Wearing shoes that fit properly can help prevent blisters or other small wounds that can become larger. Look for diabetic inserts or shoes. These will help your feet stay comfortable and improve blood circulation to prevent swelling and foot pain.

3. Be active

Exercising and being active helps with circulation, and this can offset some of the negative effects of damaged nerves and circulation due to diabetes.

4. Ice massages

Use a mixture of 2 cups of crushed ice and 1 cup of cold water in a resealable bag and massage for 5-10 minutes. Use a thin sock or blanket between your skin and the ice. You can also use ankle or foot cold packs. These help you improve blood circulation and keep the skin soothed. 


5. Moisturize skin

Dry feet are prone to brittleness and cracking; therefore, to avoid potential skin breakdowns and diabetic ulcers, make sure to use a good moisturizer for your dry feet. A diabetic lotion containing ingredients such as dimethicone, allantoin, urea, or ceramide can help keep the skin moisturized, promote new cell generation, and reduce itching. At HPFY, you can find a variety of diabetic lotions to choose from. 

6. Warm/Cold soaks

Soak your feet in hot water for 2-4 minutes, then in cold water for 2-4 minutes. Repeat this three times for pain management and swelling.

7. TENS unit

A TENS device uses mild electrical pulses that may help block pain signals from reaching the brain or stimulate the production of endorphins, which is your body's natural pain killer. At HPFY, you can find an array of electrotherapy products, including TENS units for diabetic neuropathy.


8. Wear dry/clean socks

Opt for socks that are made of cotton or a moisture-wicking material that doesn’t have tight bands or thick seams.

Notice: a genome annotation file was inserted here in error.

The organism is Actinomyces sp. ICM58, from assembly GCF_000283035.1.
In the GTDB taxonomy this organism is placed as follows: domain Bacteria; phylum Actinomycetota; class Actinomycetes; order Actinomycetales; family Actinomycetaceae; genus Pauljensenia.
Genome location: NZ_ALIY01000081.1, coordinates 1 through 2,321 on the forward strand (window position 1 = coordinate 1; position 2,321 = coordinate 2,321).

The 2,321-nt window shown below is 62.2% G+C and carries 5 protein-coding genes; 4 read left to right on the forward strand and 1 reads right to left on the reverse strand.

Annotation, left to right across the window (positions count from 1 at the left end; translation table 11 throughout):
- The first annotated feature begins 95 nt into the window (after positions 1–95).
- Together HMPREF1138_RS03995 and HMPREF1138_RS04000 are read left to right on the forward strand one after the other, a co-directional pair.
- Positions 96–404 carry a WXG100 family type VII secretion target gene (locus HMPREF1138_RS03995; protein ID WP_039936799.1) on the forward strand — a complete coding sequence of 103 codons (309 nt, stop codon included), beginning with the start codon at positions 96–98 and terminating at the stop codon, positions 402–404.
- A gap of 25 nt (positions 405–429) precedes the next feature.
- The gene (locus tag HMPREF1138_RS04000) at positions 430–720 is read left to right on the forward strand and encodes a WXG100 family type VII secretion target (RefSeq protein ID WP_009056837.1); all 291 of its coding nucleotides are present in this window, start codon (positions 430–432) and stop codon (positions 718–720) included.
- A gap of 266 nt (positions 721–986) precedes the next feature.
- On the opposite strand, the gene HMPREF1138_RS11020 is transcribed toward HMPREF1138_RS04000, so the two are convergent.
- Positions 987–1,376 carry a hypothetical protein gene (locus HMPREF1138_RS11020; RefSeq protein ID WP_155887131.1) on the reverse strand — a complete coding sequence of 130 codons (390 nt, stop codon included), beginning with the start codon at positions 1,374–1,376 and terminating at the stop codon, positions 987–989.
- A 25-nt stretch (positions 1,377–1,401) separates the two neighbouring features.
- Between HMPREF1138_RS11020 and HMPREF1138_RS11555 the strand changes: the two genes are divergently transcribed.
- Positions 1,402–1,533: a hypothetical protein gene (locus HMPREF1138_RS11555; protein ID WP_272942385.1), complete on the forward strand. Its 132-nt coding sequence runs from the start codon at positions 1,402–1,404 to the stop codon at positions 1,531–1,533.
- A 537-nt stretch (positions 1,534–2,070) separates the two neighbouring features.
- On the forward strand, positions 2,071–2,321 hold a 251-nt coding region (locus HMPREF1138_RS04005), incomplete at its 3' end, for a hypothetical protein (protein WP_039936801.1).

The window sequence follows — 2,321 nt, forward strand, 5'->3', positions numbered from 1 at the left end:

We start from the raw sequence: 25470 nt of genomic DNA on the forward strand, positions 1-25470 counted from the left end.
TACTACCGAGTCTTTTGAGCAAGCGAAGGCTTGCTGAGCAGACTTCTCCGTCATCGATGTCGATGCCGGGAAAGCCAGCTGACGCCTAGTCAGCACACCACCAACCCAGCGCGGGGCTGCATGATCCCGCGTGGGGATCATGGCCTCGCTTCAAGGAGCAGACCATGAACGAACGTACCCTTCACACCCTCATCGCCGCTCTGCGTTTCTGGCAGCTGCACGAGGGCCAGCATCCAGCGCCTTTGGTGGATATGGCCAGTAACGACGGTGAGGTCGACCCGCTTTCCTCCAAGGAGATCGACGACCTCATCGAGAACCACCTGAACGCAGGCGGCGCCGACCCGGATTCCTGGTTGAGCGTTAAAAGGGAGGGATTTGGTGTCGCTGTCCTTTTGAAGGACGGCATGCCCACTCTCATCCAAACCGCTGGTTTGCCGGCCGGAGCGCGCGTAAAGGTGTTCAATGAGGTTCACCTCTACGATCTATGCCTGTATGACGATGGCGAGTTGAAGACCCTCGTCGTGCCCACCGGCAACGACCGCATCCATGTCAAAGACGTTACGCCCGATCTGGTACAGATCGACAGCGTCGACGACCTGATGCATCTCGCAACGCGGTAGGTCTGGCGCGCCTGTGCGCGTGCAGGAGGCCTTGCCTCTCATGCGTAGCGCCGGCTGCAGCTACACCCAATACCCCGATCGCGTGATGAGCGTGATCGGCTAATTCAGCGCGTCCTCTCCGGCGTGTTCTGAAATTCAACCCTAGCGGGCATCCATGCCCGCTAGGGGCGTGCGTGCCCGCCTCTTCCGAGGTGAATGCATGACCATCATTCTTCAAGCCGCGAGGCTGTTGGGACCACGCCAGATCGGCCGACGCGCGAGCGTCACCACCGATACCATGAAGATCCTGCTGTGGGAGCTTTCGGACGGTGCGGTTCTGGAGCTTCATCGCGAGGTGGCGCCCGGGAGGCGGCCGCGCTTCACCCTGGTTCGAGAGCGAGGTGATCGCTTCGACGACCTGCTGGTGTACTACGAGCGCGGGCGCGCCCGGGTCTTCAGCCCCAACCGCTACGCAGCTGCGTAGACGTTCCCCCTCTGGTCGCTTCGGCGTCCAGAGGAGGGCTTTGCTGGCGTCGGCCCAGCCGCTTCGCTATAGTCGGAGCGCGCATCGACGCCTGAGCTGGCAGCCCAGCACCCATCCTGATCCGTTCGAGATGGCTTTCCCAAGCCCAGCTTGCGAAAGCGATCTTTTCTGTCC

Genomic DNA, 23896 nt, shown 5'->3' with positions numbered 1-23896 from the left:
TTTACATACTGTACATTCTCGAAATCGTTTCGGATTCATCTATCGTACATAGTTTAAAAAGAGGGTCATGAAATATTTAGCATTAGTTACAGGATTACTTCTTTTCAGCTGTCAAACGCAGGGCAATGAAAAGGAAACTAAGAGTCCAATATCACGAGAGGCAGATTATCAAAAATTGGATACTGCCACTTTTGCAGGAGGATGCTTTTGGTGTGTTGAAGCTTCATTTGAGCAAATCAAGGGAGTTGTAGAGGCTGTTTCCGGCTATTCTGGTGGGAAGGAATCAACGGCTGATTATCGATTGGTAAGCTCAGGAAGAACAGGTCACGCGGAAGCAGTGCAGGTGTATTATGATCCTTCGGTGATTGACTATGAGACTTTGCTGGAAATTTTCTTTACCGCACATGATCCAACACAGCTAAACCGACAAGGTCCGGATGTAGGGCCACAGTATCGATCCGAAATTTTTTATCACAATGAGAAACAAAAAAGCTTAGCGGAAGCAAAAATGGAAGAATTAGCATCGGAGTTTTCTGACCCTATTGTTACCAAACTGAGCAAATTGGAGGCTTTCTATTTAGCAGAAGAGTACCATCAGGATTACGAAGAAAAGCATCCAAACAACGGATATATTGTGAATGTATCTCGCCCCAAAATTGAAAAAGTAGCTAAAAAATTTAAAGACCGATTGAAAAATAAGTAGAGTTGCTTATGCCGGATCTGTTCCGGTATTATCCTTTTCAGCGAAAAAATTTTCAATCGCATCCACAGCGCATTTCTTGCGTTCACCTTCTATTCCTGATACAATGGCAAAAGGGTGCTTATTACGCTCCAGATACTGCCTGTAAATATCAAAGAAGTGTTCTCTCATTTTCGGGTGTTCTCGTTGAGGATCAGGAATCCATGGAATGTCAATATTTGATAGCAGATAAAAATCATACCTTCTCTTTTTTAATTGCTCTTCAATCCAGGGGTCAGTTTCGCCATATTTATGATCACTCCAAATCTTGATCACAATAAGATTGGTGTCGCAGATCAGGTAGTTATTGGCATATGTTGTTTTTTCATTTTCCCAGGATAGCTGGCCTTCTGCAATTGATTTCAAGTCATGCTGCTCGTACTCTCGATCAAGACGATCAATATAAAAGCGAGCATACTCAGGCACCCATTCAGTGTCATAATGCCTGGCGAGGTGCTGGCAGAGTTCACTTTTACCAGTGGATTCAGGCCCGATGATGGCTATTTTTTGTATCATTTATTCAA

9. Trim toenails

Trim your toenails straight across to minimize the risk of ingrown toenails and potential infection.

10. Blood sugar management

The American Diabetes Association recommends blood sugar levels for diabetics of:

  • 80-130 mg/dL before meals
  • <180 mg/dL two hours after meals
  • A1C (glycated hemoglobin) 7.0% or lower

The effects of diabetic neuropathy on our feet can be debilitating and lead to serious complications down the road. As the saying goes, “the best defense is a good offense” can be applied to the self-care of diabetic neuropathy. With a little foresight and compliance with a self-care program at home, we can hopefully avoid or minimize the effects of diabetic neuropathy on us. Please feel free to visit HPFY for all your diabetic neuropathy self-care needs. Stay on the front foot (yes, pun intended) and be proactive in your diabetic neuropathy self-care!!

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HPFY Kevin Cleary

Kevin Cleary

Kevin Cleary has been a Health Products For You contributor for many years and has a degree in marketing. His health and wellness journey has a very personal meaning and has guided him in his content writing for HPFY.

In 2006, ...